Wednesday, December 21, 2016
The great English tradition of Christmas ghost stories.
I’ve long thought of Christmastime as a season of mostly pleasant intrusions: thirty or so days of remembering to tend, checklist style, to the latest pressing bit of Yuletide business that comes racing back to you. The well wishes. The trip to the Home Depot. The seasonal ales.
By Colin Fleming at The Paris Review
This is the Fezziwig side of Christmas, that portion that makes you look up the word wassail when you encounter it and think, Ah, that would be fun. But what of the darker elements of Christmas—and what of Christmas for those people who enjoy making merry most years but may have hit upon a bit of a tricky patch? What succor of the season might they find at the proverbial inn?
Having experienced both sides of Christmas, there is but one constant I am aware of that serves you well both in the merriest of times and in the darkest: the classic English Christmas ghost story. You’d think Halloween would be the holiday that elicits the best macabre stories, but you’re going to want to check that opinion and get more on the Snow Miser side of the equation. Time was the English loved to scare you out of your mind come December, but in a fun way that resulted in stories well afield of your typical ghost story outing.
If you’re into ghost stories, you probably know that M. R. James is held as the master by most. His thing was to write a tale for Christmas, invite some of his fellow Eton dons and favored students into his rooms, and read it over candlelight after everyone had been plied with eggnog. Readings for the season—but not really of the season. There’s not a lot of actual Christmas in James’s stories.
Writers of ghost stories, James included, love to make authoritative lists about what makes such stories work. They offer spectral prescriptions that, as you might gather, rarely hit upon the same guidelines, and then they tend to violate these notions within their own work. But I like the spirit of that endeavor—a naughty/nice list for the spooky crowd—and as someone who devours Christmas ghost stories in the happiest of years and who turns to them, too, at those Christmases when the glimpsed mistletoe kisses of new lovers are akin to sprigs of holly jabbed through the temple, I have some ideas on what you want when it’s time to settle in with your eggnog, dim the lights, and turn some pages.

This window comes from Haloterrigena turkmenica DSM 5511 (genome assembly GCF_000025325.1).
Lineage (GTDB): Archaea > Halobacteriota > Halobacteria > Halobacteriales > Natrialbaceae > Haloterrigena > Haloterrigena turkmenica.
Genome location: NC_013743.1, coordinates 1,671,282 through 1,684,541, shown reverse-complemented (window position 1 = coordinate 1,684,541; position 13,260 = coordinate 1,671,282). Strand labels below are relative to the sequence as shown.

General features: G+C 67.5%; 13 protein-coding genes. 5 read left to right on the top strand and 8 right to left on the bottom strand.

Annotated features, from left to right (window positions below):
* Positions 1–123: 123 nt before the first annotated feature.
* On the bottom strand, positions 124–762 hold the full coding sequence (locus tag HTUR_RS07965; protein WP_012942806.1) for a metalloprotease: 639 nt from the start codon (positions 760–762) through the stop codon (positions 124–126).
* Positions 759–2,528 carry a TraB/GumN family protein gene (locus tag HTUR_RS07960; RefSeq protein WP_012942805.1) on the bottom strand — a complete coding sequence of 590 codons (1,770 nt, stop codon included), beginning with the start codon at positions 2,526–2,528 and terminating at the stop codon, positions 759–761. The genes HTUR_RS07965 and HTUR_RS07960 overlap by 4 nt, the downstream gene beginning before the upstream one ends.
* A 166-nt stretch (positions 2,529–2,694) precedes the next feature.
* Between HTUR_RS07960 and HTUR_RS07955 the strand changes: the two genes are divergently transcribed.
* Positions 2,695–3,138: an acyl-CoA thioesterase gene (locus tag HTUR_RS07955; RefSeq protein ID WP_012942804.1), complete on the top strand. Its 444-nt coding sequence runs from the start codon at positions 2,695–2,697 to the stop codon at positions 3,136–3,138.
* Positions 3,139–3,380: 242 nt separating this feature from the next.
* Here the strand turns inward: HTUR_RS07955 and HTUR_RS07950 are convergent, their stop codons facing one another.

The first key to a Christmas ghost story is a convivial atmosphere. People in these stories are well fed, they’re often hanging out in groups, you feel like you’re hanging out with them, and you do not wish to leave any more than they do. It is cold outside but warm in here, and it’s time to rediscover that sense of play that so many of us adults lose over the years, and which, when we are fortunate, we remember to rediscover at Christmas.
Next, a game might be proposed, say, a game of telling stories. Then comes the terror. The status quo is infused with a sensation of something being a touch off, chuckles give way to shared, uneasy glances that maybe this isn’t all merrymaking. But this isn’t the terror of Lovecraft or of impending doom or the horror that indicts our fundamentally base natures. It’s a rather more pleasing terror—the ghosts, even when they mean to avenge themselves upon us, also seem to have dipped into the nog a time or two, with their own playfulness in evidence. Sure, they can kill you, but they do so with a joke or two at the ready. These are the short days of the year, and a weird admixture of pagan habits and grand religiosity obtains. There is also booze. People didn’t have TVs: people drank, people got to telling tales, someone told a tale and someone tried to tell a bigger one, and then, lo, we got a whole ghost story Christmas tradition.
But even if you’re into this stuff, there’s a decent chance you’ve not read any of these oft-overlooked Christmas baubles, stories which have always made me grateful for their company, blending themselves to my mood and needs and wishes in ways that nothing else quite has. They’re also dead good fun. So ladle out some perry or mead—or just grab a Bud Light—and allow me to recommend these ghostly tidings.